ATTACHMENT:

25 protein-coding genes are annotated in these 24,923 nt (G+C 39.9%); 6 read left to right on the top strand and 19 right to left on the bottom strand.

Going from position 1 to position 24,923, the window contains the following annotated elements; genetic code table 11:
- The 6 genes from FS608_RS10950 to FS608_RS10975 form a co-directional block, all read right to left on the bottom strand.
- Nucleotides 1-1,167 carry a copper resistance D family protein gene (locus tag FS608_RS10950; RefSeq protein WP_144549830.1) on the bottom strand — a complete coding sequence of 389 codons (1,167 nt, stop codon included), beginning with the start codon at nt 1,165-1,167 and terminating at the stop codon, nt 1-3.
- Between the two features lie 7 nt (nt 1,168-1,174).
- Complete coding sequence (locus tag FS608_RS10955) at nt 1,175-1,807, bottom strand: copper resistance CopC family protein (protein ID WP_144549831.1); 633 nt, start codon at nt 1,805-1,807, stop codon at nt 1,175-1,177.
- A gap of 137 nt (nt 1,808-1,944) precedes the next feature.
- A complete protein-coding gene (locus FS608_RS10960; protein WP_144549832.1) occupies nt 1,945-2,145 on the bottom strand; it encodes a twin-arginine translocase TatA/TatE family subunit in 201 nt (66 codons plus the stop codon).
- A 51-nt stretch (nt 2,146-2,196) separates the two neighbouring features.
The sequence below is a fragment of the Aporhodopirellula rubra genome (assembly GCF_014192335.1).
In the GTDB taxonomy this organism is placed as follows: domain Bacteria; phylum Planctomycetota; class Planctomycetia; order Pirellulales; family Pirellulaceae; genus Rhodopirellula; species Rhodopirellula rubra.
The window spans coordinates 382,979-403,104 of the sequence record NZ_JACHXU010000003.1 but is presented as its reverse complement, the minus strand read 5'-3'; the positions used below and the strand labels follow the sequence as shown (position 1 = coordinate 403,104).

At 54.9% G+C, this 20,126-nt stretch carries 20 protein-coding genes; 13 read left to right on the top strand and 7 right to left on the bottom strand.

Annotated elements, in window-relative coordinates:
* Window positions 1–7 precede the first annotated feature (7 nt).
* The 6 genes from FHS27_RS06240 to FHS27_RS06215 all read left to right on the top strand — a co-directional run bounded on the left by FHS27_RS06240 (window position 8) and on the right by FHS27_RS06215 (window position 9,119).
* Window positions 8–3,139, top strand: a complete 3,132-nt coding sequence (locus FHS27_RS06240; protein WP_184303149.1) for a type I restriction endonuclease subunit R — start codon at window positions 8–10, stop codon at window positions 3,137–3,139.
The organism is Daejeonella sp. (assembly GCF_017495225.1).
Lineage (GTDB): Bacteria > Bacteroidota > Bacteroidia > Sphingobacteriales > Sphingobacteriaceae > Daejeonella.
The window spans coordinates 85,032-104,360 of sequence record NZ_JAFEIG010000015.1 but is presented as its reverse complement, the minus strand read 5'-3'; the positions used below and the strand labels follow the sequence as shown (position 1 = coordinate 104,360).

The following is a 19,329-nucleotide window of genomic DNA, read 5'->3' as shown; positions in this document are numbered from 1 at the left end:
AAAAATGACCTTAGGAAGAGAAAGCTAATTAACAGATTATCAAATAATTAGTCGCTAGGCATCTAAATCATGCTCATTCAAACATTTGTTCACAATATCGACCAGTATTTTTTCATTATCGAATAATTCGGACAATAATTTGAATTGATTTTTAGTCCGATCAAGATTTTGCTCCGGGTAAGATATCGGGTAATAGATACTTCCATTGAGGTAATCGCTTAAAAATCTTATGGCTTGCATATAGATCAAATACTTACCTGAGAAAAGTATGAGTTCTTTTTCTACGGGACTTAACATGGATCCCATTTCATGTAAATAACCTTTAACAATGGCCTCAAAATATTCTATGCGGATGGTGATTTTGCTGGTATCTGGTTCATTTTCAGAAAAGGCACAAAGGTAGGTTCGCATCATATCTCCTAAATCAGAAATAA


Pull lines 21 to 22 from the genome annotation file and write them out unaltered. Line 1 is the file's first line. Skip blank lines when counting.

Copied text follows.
The following is a 19,329-nucleotide window of genomic DNA, read 5'->3' as shown; positions in this document are numbered from 1 at the left end:
AAAAATGACCTTAGGAAGAGAAAGCTAATTAACAGATTATCAAATAATTAGTCGCTAGGCATCTAAATCATGCTCATTCAAACATTTGTTCACAATATCGACCAGTATTTTTTCATTATCGAATAATTCGGACAATAATTTGAATTGATTTTTAGTCCGATCAAGATTTTGCTCCGGGTAAGATATCGGGTAATAGATACTTCCATTGAGGTAATCGCTTAAAAATCTTATGGCTTGCATATAGATCAAATACTTACCTGAGAAAAGTATGAGTTCTTTTTCTACGGGACTTAACATGGATCCCATTTCATGTAAATAACCTTTAACAATGGCCTCAAAATATTCTATGCGGATGGTGATTTTGCTGGTATCTGGTTCATTTTCAGAAAAGGCACAAAGGTAGGTTCGCATCATATCTCCTAAATCAGAAATAA